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Thanks, but no thanks

Thanks, but no thanks

Lehman came to Abu Dhabi, cup in hand. So why didn’t the emirate rescue the failing bank?

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September 17, 2008 10:59 by



Scott MacMillan

In recent days, Kipp has tweaked the noses of Gulf investors for going after investments that seem glamorous but risky – football teams, then movies – while others have cited Abu Dhabi’s interest in so-called “trophy properties” like Manhattan’s Chrysler Building as evidence of the sin of pride.

Portfolio went so far as to say that Gulf investors’ eagerness to snap up high-profile buildings during the American real estate slump was a sign that a peak in the oil boom was near.

“Buying trophy properties can be a bad omen,” the New York-based business magazine posited. “In the 1980s, amid fears that Japan would overtake the United States as the leading economic power, Japanese investors bought properties like the Pebble Beach golf course, the Sony movies studio, and Rockefeller Center. It was the pride before the fall.”

Linking the investment habits of cash-rich investors to fluctuations in the supply and demand of energy requires strange logic. Then again, that was written in June, as oil was edging toward $150 a barrel. It has fallen below $100 since then.

Enter Lehman Brothers – now the biggest bankruptcy in corporate history.

Before it went belly up, the investment bank travelled the world, according to the New York Times, looking for somebody to bail it out. Representatives are known to have visited Abu Dhabi, as the emirate’s investment authority sits on one of the biggest piles of cash known to mankind.

Yet the world’s largest sovereign wealth fund, the Abu Dhabi Investment Authority (ADIA), apparently said it had better things to do than risk a fortune on buying a failing bank – even Lehman Brothers, once known as one of the world’s most reputable banking brands.

Buying the Chrysler Building? That’s not a bad omen. Buying the Chrysler Building, Manchester City football club, sinking a billion dollars into Hollywood movies, yet passing on Lehman Brothers – now that’s a bad omen.

Who’s next? The International Herald Tribune spoke to one senior executive from a major financial institution who’d been visiting all the major sovereign wealth funds. As the newspaper described it, “his voice was worn from hours spent … trying to explain to clients why Lehman failed and who might be next.”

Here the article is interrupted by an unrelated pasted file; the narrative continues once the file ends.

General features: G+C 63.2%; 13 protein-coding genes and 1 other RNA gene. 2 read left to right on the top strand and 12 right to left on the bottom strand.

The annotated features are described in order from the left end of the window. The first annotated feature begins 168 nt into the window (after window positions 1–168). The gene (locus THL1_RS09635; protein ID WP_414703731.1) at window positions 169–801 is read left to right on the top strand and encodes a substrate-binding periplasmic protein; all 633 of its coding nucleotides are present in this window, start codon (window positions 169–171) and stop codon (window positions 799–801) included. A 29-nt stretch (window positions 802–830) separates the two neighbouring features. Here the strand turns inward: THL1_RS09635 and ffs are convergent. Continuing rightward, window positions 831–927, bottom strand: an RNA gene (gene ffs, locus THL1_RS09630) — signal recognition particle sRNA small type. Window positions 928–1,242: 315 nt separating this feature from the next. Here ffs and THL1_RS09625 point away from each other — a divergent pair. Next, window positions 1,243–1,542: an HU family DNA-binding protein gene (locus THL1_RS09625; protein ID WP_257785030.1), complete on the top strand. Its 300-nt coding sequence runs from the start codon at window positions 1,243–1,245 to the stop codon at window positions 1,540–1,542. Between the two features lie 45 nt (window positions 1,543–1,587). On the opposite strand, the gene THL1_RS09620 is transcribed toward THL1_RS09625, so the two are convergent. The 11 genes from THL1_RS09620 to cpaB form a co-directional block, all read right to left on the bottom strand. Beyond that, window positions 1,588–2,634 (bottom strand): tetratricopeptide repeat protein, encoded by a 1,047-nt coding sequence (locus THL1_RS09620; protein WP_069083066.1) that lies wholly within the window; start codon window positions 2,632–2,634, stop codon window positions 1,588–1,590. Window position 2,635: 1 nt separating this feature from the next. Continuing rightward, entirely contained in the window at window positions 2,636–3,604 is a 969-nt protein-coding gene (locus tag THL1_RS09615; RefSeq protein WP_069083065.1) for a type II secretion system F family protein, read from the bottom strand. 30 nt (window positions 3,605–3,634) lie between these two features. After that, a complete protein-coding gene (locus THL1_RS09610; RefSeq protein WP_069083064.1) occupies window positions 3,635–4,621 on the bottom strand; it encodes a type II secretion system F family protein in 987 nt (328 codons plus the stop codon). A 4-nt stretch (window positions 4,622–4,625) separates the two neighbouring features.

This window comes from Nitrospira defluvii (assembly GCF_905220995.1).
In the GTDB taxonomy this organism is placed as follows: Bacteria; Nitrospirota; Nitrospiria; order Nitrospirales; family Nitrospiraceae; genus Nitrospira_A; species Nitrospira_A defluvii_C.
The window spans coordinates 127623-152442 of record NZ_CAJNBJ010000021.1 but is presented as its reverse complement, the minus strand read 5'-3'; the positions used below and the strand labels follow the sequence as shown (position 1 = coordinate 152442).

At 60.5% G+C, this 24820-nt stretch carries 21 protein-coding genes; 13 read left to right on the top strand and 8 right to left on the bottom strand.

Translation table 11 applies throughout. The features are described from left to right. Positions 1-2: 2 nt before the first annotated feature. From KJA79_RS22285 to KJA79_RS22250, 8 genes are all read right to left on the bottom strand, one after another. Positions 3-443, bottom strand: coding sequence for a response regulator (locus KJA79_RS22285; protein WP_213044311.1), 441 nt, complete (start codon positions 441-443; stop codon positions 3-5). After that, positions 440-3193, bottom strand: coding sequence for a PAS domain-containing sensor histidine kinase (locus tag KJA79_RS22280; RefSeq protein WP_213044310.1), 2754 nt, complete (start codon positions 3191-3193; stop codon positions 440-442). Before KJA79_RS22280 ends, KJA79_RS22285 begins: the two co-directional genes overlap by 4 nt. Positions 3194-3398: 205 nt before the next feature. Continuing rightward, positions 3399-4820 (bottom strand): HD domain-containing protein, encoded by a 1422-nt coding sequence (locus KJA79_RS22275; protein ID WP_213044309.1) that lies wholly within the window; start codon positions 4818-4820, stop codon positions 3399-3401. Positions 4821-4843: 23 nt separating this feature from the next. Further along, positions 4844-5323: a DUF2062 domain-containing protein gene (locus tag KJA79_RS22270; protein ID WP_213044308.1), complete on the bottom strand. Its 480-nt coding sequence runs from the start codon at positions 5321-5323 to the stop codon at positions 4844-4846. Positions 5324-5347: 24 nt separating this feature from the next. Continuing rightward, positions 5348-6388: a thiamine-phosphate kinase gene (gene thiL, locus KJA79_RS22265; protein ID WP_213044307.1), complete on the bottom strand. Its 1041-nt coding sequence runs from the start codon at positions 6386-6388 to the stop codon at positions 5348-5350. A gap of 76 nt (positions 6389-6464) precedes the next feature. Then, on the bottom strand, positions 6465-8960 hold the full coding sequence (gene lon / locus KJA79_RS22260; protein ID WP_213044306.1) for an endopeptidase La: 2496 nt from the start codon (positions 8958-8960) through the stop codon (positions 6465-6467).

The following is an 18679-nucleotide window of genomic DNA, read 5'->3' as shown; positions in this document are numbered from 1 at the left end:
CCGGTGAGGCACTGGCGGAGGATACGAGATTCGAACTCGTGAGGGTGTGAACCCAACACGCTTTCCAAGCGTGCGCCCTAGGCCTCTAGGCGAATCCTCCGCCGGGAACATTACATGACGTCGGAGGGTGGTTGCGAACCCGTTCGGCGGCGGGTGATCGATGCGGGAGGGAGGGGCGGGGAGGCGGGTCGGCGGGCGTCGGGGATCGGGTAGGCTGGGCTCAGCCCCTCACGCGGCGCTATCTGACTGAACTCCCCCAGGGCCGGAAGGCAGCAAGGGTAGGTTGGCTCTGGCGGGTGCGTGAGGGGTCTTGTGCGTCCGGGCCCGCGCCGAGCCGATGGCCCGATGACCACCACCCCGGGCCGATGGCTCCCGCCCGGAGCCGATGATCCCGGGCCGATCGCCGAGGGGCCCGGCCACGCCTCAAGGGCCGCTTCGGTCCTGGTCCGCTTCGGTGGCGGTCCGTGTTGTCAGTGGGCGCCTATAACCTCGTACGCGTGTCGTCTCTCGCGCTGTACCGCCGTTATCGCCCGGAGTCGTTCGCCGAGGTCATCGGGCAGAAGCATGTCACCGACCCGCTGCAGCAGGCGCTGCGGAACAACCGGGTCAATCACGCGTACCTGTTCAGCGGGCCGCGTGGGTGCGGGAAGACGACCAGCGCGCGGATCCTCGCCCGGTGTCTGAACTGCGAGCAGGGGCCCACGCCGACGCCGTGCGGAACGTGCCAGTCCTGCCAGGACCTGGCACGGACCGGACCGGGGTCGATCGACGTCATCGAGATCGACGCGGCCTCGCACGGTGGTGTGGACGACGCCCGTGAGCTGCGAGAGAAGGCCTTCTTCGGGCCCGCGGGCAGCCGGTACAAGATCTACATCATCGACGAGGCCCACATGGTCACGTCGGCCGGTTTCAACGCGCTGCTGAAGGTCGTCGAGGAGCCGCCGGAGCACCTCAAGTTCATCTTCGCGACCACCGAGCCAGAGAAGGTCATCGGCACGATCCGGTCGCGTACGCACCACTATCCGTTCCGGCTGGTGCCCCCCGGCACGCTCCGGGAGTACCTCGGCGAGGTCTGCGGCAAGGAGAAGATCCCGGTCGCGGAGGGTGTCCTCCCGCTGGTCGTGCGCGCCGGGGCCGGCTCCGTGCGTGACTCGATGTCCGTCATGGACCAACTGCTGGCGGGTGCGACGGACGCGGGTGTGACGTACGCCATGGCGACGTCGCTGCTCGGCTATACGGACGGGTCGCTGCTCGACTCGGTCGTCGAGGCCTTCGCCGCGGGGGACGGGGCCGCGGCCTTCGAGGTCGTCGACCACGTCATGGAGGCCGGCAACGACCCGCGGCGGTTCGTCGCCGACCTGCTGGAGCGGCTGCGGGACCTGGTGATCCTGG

His voice was also worn, no doubt, from trying to convince Abu Dhabi authorities to come to the rescue of another failing bank.

There could be a number of reasons Abu Dhabi took a pass on Lehman. The most obvious is that this bank, and US banks in general, are a bad bet, financially.

But there’s another consideration. Sovereign wealth funds (SWFs) have been coming under intense scrutiny in the US for over a year now, and with the American economy in the doldrums and protectionist instincts rearing their head, these funds and the governments behind them are increasing weighing political considerations in addition to purely financial ones.

Jan Randolph, the head of sovereign risk at Global Insight, told the UK’s Independent, “The more regulatory pressure there is and the brighter the spotlight shone on the SWFs, the more they will move their money into hedge funds and private equity and the like, where transparency issues are not so significant because all three are just unlisted pots of money.”

Being known as a white knight is one thing. It’s just as likely Americans would see sinister motives in what would surely be painted as an Arab takeover of Wall Street. Financial considerations aside, it is unlikely Abu Dhabi would want to bear the brunt of a political backlash on Main Street, USA.



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